Lana Wachowski
“Cinema is a social art form. You cannot make a piece of cinema by yourself. No matter what you do, no matter how controlling, no matter how crazy and Fitzcarraldo-bizarre or how crazy generally you try to be, yelling at people with your bullhorn, you can’t push a single pencil across the table without help. It’s just the way it is. The final product will always be a sum of all of the parts that are working on it. So if you want to understand cinema, you have to think about it as a social dynamic. And you have to investigate it and unpack it as a social project.”

14 stanley kubrick

Stanley Kubrick
“The director’s job is to know what emotional statement he wants a character to convey in his scene or his line, and to exercise taste and judgment in helping the actor give his best possible performance. By knowing the actor’s personality and gauging his strengths and weaknesses a director can help him to overcome specific problems and realize his potential. But I think this aspect of directing is generally overemphasized. The director’s taste and imagination play a much more crucial role in the making of a film. Is it meaningful? Is it believable? Is it interesting? Those are the questions that have to be answered several hundred times a day.”

15 david lynch

David Lynch
“I’m lucky, because I like all the different parts [of directing]. And they are all extremely important, because if one or two fall short, the whole thing falls apart. So you have to be involved in every part of the process, making choices that reinforce the whole idea which started the thing in the beginning. And you have to be very watchful — and open to fantastic new ideas. Once you see something right in front of you, like an actress with a certain dress walk into a certain light and say a certain word, you can almost pass out. You’ve got all the parts together, but now it’s really something different, and it goes to another place. . . . You can’t give priority to one over the other. You have to know the sound, the lighting, the placement of people, everything — and you keep on going until it is right or as right as you can get it. It talks to you, you know. You are always comparing what you see in front of you with the original idea, and you know when it’s right and when it’s not working. And sometimes you also have the happy feeling that it’s better than the original idea, because of other people’s input and having it all in front of you.”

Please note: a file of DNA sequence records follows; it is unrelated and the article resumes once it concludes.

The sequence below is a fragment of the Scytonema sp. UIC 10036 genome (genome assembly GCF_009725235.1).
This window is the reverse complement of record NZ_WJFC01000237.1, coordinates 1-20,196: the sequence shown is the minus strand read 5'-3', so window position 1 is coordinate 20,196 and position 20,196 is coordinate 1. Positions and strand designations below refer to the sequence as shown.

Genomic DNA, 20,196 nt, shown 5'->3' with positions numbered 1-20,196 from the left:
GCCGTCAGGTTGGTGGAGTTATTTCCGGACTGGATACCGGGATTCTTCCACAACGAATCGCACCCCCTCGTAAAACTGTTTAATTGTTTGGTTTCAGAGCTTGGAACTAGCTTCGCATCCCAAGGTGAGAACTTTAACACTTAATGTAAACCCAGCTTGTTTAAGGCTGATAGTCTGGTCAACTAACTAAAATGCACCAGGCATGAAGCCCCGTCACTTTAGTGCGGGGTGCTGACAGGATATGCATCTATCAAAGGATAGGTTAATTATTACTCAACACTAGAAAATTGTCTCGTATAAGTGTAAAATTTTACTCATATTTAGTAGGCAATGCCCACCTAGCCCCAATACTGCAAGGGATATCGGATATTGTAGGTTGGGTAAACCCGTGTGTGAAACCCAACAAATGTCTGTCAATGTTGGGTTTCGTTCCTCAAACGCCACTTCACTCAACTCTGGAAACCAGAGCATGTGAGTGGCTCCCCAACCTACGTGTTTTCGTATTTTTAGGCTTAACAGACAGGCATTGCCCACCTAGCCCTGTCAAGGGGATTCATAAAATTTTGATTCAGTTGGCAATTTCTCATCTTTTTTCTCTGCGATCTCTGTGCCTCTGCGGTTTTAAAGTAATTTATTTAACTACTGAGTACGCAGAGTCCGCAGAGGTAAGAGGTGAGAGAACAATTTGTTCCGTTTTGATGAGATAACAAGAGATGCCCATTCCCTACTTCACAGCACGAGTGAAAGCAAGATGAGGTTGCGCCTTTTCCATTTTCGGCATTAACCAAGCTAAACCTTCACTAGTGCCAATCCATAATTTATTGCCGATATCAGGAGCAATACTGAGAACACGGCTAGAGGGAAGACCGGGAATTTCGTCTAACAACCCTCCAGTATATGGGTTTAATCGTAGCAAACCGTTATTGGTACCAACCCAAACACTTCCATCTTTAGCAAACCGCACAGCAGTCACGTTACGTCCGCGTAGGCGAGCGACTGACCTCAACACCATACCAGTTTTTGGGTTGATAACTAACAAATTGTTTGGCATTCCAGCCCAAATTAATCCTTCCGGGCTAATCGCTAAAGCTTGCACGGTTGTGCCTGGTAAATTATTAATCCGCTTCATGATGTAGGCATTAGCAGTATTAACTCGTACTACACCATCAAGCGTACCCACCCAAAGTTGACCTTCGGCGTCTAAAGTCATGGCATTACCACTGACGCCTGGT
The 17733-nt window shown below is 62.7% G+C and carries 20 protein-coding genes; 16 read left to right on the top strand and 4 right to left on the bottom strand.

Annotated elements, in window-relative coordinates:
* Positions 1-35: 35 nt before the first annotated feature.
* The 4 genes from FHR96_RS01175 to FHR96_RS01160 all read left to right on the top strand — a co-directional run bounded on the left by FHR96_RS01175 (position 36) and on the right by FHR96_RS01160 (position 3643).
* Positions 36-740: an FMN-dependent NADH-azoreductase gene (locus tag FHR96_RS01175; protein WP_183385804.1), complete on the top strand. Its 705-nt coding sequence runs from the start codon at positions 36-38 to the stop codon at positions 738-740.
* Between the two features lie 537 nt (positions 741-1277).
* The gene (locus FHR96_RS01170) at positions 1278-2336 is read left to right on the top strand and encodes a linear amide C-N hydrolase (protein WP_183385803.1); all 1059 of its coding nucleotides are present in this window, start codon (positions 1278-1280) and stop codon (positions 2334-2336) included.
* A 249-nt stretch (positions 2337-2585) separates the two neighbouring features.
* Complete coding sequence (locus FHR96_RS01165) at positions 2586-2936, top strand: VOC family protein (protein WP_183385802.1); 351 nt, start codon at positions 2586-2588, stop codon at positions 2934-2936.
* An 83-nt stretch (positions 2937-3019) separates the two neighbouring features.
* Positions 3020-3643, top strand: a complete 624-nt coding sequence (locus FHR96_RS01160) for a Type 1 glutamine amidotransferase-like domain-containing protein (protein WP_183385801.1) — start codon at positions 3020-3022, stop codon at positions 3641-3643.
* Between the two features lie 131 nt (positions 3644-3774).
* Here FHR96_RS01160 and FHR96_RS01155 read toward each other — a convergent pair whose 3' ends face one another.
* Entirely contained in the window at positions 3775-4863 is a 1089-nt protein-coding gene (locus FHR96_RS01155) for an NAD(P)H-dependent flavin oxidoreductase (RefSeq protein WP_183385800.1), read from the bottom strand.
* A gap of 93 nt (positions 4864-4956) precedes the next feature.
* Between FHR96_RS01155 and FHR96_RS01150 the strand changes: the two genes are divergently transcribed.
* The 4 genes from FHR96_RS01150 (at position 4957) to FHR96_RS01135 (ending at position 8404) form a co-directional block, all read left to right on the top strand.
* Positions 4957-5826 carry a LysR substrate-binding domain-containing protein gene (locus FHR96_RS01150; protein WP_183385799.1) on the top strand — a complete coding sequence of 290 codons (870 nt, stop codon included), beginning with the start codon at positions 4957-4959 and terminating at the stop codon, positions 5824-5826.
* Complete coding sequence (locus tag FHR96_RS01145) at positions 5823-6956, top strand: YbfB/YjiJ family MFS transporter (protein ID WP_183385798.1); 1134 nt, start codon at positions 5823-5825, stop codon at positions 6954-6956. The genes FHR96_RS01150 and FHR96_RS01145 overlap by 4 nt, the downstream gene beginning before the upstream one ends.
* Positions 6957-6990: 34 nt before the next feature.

16 wes anderson

Wes Anderson
“If somebody asks me about the themes of something I’m working on, I never have any idea what the themes are. . . . Somebody tells me the themes later. I sort of try to avoid developing themes. I want to just keep it a little bit more abstract. But then, what ends up happening is, they say, ‘Well, I see a lot here that you did before, and it’s connected to this other movie you did,’ and . . . that almost seems like something I don’t quite choose. It chooses me.”

17 ridley scott

Ridley Scott
“Audiences are less intrigued, honestly, by battle. They’re more intrigued by human relations. If you’re making a film about the trappings of the period, and you’re forgetting that human relationships are the most engaging part of the storytelling process, then you’re in trouble.”

18 quentin tarantino

Quentin Tarantino
“When I’m writing, it’s about the page. It’s not about the movie. It’s not about cinema. It’s about the literature of me putting my pen to paper and writing a good page and making it work completely as a document unto itself. That’s my first artistic contribution. If I do my job right, by the end of the script, I should be having the thought, ‘You know, if I were to just publish this now and not make it . . . ,’ I’m done.”

19 mary harron (1)

Mary Harron
“I don’t think there is any one route to directing…. Other than that I think you just have to think ‘By any means possible’ and take any job you can that will get you experience. I also did a lot for free. I got paid virtually nothing for my first film, but it changed my life.”

20 james cameron

James Cameron
“Don’t get seduced by your own stuff. Don’t get high on your own supply. The hardest thing as a filmmaker is when you’re watching a film that you’ve worked on for several years. You know every frame so intimately that holding lots of the objectivity of a new viewer who has just seen it for the first time is the hardest thing. Every aesthetic decision you make — and you make thousands of them every day, have to — in theory, must be done from you being a blank slate. You almost have to run a program, like a mind wipe, every time you watch the movie.”